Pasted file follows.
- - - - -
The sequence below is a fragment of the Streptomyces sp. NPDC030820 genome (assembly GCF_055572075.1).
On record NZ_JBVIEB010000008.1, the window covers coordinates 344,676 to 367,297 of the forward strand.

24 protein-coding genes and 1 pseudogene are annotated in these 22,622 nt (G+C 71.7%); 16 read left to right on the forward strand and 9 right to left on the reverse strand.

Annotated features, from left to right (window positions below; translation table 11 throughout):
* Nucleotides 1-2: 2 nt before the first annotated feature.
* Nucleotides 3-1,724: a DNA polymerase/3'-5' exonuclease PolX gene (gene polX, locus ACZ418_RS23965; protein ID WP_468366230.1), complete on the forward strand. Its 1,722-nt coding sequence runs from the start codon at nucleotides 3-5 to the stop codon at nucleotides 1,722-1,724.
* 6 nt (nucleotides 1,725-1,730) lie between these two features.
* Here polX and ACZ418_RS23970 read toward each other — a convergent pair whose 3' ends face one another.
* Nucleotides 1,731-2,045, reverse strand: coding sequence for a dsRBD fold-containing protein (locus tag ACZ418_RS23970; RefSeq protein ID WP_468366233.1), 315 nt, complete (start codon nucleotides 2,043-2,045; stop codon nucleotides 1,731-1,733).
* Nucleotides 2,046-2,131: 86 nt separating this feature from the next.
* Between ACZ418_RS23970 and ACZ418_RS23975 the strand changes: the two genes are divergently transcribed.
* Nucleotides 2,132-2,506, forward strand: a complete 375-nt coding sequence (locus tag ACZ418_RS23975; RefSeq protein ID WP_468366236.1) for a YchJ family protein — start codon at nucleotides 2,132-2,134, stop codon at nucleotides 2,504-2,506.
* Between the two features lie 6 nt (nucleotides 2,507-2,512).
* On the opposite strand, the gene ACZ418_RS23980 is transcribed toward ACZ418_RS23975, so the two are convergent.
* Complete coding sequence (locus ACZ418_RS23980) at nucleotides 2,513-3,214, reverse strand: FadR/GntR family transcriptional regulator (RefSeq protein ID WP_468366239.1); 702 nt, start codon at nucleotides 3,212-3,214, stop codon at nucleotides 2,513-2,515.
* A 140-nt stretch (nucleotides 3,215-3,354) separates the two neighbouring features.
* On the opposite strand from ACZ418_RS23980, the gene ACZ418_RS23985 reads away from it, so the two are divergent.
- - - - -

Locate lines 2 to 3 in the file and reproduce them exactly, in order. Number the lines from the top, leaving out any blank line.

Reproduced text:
On record NZ_JBVIEB010000008.1, the window covers coordinates 344,676 to 367,297 of the forward strand.

24 protein-coding genes and 1 pseudogene are annotated in these 22,622 nt (G+C 71.7%); 16 read left to right on the forward strand and 9 right to left on the reverse strand.